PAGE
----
Please note: We are not currently offering instruction sessions for the rest of this academic year; check back in Fall 2023 for updates. If you need to schedule a session, please contact our Teaching & Learning department at firstname.lastname@example.org.
As part of the program of support offered by our librarians, we are able to work with your students in sessions designed to introduce them to research fundamentals and provide an overview of general and subject-specific resources to facilitate their scholarship.
Typically, a library instruction session lasts between 30-75 minutes, depending on your preferences and what material will be covered. Here are some possible skills we can cover in the library instruction session:
For more ideas and suggestions about what we can cover, consult the Information Literacy Modules Guide, which you can use to select concepts for inclusion in our session.
Generally, library instruction sessions are hands-on workshops rather than individual lectures. In order to make the workshop portion of the class useful, we do like students to have access to a computer. If your current classroom has computers the library instruction session can be taught there. If your classroom does not have appropriate individual technology, students can bring their laptops or we can schedule the instruction session to take place in an instruction room in the library.
Librarian Policies & Reminders
What we need from you:
To request an instruction session with our team, please either complete the Instruction Request Form or send an email with the requested information (above) to the librarian.
The Libraries and other units on campus offer an array of resources to support student learning and your instructional activities. A few that we recommend:
The next several tabs outline other pedagogical frameworks you may want to consider and integrate as you are designing courses, teaching, and working with students in various capacities. Always feel free to reach out if you want to strategize or discuss further.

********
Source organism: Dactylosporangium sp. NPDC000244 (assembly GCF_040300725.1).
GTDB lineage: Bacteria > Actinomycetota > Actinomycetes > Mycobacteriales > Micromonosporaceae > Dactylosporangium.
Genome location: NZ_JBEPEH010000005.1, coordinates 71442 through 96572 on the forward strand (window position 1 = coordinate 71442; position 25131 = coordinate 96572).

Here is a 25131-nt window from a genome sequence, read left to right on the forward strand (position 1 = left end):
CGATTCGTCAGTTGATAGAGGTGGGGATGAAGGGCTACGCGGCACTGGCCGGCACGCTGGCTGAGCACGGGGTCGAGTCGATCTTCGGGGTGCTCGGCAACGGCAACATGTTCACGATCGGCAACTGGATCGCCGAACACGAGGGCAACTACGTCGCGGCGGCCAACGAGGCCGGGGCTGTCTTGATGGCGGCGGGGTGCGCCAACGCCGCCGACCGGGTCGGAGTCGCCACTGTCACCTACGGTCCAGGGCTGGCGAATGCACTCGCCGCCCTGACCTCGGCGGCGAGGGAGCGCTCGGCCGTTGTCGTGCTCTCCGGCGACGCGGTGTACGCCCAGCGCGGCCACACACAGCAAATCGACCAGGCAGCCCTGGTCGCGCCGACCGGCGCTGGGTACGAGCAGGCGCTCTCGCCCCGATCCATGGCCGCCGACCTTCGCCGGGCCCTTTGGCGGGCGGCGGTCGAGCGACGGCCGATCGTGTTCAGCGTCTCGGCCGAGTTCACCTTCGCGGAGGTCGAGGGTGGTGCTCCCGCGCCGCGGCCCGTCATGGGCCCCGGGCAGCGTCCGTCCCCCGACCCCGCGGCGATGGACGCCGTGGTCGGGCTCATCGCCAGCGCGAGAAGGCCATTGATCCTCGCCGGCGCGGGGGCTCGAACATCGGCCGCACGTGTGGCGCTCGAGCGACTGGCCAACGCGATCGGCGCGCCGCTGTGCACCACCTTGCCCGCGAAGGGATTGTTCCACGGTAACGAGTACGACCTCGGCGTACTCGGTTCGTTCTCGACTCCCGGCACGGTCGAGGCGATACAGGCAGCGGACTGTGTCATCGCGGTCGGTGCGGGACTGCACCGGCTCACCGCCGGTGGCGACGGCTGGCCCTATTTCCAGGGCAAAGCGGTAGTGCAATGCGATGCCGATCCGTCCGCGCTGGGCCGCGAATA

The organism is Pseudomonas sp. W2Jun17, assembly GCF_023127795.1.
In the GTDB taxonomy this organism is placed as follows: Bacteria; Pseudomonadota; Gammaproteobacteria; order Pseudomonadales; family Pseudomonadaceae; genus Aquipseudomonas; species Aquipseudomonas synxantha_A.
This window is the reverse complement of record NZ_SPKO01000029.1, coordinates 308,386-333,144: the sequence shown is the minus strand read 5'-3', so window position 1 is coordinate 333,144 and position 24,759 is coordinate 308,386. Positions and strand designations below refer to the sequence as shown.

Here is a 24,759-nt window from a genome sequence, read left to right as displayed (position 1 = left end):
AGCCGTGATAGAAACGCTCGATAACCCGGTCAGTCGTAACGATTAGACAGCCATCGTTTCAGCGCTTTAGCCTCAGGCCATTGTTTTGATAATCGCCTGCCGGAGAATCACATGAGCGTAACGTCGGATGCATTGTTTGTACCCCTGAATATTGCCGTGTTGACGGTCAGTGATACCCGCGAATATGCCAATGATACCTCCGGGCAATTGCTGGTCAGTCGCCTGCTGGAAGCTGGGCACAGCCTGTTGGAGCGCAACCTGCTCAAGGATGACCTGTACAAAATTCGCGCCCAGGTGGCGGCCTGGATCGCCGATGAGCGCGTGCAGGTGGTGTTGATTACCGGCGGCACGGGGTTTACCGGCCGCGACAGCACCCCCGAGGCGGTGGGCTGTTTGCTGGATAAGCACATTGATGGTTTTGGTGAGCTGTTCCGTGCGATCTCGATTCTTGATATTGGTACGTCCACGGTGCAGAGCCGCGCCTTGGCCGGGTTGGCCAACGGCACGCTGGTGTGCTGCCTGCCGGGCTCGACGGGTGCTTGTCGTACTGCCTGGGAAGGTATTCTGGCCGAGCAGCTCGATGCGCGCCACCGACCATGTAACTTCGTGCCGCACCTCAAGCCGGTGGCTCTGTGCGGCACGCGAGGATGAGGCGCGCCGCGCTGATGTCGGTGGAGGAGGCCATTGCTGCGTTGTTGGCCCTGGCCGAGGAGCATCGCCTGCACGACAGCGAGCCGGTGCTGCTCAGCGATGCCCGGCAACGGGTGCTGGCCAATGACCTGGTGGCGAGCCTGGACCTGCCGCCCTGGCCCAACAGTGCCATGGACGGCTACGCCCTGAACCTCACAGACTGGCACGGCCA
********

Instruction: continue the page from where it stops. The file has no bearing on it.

Universal design for learning (UDL) is a research-based framework that helps educators design learning experiences that are accessible and effective for all students, regardless of their abilities, backgrounds, or preferences. By recognizing that each learner is unique and has different strengths and challenges, it helps educators move from a one-size-fits-all approach toward one that adapts to learner variability. Therefore, UDL suggests that teachers should provide multiple ways for students to engage with the content, process the information, and demonstrate their understanding. By doing so, UDL aims to reduce barriers to learning and increase opportunities for success.
UDL is based on three main principles:
To learn more about UDL, try some of the following resources:
Trauma-informed teaching and pedagogy is an approach and practice that recognizes educators and students may have past and present experiences that impact learning and behavior in students and educators. This begins with an awareness of the trauma that students may have experienced or be experiencing, and thus aims to create secure, supportive, and equitable school environments that promote the well-being of everyone involved. It focuses on supporting individual students with strong, healthy relationships, and cultivating intentional school and community cultures and communication styles. It also incorporates and ensures patterned and consistent experiences, social and emotional learning, and regulatory practices to create sustainable changes in the nervous systems of learners and educators. It creates consistency and routine with room for flexibility, transparency about goals and expectations, a sense of physical safety in the physical space, and management of the risk of in-class triggers.
Principles of trauma-informed pedagogy
To learn more about trauma-informed teaching and practice in libraries, try some of the following resources
Inclusive pedagogy is an approach to teaching that considers and values the diversity and intersectionality of students’ identities, backgrounds, and abilities. It aims to create equitable and socially just learning environments that are meaningful, relevant, accessible, and transformative for all students. It involves intentional efforts by educators to address systemic inequities and barriers to learning in the classroom, curricula, and assessment. It is learning-centered, equity-focused, trauma-sensitive, and fosters social justice.
Inclusive pedagogy is not a single approach, but rather includes culturally-informed, culturally-responsive, and culturally-sustaining pedagogies, among others. Other frameworks, such as Universal Design for Learning (UDL) and Inclusive Design, can also be part of an inclusive approach to learning.
Some of the core principles of inclusive pedagogy are
To learn more about this framework and approach, consult some of the following resources
Critical pedagogy is a teaching philosophy approach that applies concepts from critical theory to education, learning practices, and the classroom. It positions teaching as a political act and aims to help students question and challenge domination, inequality, and injustice in society, especially around structures such as class, race, and gender. It also seeks to develop critical thinking, social responsibility, and transformative action in students towards empowering them to create change in the world.
Some of the principles of critical pedagogy are:
To learn more about critical pedagogies, try some of the following resources